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Should "rumors" (that Czartoryski was the result of his mother's affair with a Russian ambassador, and that he himself was a lover of the Empress consort to Tsar Alexander I) be in the article's lead? I suggest that they be moved to appropriate places in the body of the article. Nihil novi 18:06, 20 October 2007 (UTC)
As to Adam Czartoryski's love affair with Louise of Baden, it has been confirmed by passages from Czartoryski's diary that had not been published in the 19th-century edition. —Preceding unsigned comment added by Ladauphine284 (talk • contribs) 16:22, 4 September 2008 (UTC)
I moved the rumour about Repnin to Early life section. The problem is that the two "rumours" aren't equivalent. Repnin left Poland two years before Adam Czartoryski was born, and there's no prove whatsoever that Repnin might be his father. There's only some malicious gossip. Izabela did have an affair with Repnin, but it was after Adam was born. On the other hand, Czartoryski's own romance with Louise of Baden is a fact, and is well described in his own memoirs, as well as those of others.--SylwiaS | talk 06:14, 14 December 2010 (UTC)
Some sentences taken from : This book is, according to the historian Marian Kamil Dziewanowski, indispensable to an understanding of the Prince's many activities conducted in France's capital following the ill-fated Polish November 1830 Uprising. Czartoryski wanted to find a place for Poland in the Europe of the time. Poland, in his concept, could have mediated the conflicts between Hungary and the Slavs, and between Hungary and Romania. Czartoryski's plan seemed achievable during the period of national revolutions in 1848-49 but foundered on lack of western support, on Hungarian intransigence toward the Czechs, Slovaks and Romanians, and on the rise of German nationalism.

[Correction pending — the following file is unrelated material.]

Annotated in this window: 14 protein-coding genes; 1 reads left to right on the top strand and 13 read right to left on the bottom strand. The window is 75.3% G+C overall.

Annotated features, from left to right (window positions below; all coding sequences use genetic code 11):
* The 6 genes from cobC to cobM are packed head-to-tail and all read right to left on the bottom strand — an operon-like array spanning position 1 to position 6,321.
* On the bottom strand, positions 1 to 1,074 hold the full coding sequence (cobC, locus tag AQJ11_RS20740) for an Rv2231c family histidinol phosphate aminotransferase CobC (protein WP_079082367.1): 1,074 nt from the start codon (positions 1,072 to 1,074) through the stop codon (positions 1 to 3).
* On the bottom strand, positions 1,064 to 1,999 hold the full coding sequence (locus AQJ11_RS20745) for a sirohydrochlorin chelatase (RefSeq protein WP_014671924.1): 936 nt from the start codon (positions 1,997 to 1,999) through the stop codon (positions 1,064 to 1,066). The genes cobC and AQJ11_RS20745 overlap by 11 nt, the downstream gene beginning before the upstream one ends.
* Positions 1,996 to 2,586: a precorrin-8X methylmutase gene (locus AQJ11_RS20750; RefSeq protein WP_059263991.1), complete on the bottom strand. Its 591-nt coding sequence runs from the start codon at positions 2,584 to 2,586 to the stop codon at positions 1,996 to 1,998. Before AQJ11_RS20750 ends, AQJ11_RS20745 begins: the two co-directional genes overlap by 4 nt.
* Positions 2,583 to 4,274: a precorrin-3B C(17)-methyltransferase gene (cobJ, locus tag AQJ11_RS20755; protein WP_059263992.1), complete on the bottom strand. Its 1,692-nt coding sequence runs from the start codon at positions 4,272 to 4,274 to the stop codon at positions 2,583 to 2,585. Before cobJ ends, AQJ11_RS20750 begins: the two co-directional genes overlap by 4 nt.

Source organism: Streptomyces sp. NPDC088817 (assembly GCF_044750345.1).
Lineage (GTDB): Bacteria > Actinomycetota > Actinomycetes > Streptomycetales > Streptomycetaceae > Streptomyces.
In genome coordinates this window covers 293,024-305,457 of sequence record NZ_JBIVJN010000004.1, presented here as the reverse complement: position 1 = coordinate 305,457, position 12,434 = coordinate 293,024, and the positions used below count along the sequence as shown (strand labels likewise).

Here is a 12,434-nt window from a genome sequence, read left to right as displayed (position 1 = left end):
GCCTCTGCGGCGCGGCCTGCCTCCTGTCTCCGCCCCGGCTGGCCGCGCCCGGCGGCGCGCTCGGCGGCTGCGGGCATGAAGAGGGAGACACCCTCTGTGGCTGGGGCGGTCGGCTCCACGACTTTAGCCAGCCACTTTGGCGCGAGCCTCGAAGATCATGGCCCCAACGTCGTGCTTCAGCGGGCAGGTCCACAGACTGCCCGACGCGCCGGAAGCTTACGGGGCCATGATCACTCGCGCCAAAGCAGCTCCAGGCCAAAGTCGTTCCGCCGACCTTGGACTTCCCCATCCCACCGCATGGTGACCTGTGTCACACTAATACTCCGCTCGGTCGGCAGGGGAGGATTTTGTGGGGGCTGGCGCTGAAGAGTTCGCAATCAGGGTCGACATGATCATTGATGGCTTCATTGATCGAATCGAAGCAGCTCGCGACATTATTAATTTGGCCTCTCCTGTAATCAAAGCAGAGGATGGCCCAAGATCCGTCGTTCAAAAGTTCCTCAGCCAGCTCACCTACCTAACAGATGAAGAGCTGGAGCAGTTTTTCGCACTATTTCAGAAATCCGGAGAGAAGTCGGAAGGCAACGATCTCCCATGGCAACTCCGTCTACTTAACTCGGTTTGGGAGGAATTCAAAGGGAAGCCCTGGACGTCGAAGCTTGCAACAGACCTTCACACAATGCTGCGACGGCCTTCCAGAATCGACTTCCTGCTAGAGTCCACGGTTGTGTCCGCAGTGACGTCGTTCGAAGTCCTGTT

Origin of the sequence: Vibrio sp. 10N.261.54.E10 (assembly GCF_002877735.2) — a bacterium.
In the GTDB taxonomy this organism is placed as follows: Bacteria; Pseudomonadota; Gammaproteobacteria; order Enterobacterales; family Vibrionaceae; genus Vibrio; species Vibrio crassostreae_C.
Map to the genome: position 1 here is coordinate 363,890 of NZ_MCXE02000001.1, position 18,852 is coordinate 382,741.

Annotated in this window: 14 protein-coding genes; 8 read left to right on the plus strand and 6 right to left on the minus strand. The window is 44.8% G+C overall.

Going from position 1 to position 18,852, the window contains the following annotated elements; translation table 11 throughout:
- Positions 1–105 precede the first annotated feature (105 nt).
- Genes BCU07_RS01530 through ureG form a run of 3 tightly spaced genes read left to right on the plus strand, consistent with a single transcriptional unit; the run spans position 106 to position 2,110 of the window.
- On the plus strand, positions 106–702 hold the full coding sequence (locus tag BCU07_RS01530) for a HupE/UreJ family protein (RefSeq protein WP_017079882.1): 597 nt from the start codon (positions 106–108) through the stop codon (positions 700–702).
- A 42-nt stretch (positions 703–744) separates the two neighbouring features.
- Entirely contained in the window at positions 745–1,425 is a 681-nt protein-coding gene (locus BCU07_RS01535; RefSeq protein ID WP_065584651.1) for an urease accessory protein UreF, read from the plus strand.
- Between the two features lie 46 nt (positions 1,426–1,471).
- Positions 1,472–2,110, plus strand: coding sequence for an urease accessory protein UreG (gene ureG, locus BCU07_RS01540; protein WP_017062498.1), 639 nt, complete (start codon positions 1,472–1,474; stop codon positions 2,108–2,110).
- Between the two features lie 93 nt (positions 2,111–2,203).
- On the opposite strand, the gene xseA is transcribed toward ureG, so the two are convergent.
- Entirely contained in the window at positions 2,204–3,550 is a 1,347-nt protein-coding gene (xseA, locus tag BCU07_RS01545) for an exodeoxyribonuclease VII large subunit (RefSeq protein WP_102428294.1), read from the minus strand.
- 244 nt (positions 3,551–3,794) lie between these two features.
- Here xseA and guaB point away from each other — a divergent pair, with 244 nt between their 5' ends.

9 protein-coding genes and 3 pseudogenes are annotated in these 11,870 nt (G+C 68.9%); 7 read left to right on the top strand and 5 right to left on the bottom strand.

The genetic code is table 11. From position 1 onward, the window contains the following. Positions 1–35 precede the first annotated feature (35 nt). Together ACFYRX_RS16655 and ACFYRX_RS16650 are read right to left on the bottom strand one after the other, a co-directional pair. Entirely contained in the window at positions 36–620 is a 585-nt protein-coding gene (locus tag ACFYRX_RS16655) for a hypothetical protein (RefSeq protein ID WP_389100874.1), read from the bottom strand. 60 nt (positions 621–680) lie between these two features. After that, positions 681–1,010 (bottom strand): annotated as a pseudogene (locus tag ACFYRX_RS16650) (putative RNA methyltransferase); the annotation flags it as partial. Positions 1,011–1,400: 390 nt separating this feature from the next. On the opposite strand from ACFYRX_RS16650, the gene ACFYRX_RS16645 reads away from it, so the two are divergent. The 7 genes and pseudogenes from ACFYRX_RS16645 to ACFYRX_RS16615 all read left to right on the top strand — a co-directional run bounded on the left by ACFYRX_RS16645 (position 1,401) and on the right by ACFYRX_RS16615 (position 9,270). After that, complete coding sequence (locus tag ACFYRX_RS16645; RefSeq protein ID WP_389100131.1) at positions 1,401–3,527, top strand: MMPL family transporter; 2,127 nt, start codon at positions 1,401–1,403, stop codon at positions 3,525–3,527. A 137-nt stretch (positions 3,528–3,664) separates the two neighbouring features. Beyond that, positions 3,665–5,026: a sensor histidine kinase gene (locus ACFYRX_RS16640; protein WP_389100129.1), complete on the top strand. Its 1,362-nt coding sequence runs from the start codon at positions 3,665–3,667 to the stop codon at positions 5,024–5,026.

Also on those pages: Czartoryski aspired above all to reconstitute — with French, British and Turkish support — a Polish-Lithuanian Commonwealth federated with the Czechs, Slovaks, Hungarians, Romanians and all the South Slavs of the future Yugoslavia. Article: Above all, however, he aspired to reconstitute — with French, British and Turkish support — a Polish-Lithuanian Commonwealth federated with the Czechs, Slovaks, Hungarians, Romanians and all the South Slavs of the future Yugoslavia. Novickas (talk) 14:03, 2 June 2009 (UTC)
Plagiarism does indeed appear to have been perpetrated—by Matylda Urjasz-Raczko, author of "Intermarium—History of Polish-Lithuanian Commonwealth or an Alternative for the Future? The Polish Perspective", in Central-European Case Studies, volume 2, Győr, Universitas-Győr Nonprofit Kft, 2008, ISSN 2060-0461, pp. 245–46. The sentences in question first appeared three years earlier, in the 06:15, 25 September 2005, edition of "Międzymorze" on the English-language Wikipedia. Nihil novi (talk) 17:31, 2 June 2009 (UTC)
Astonishing, good catch. I was giving the author the benefit of the doubt, since its provenance looked so scholarly. No need to pursue further, then. Novickas (talk) 19:33, 2 June 2009 (UTC)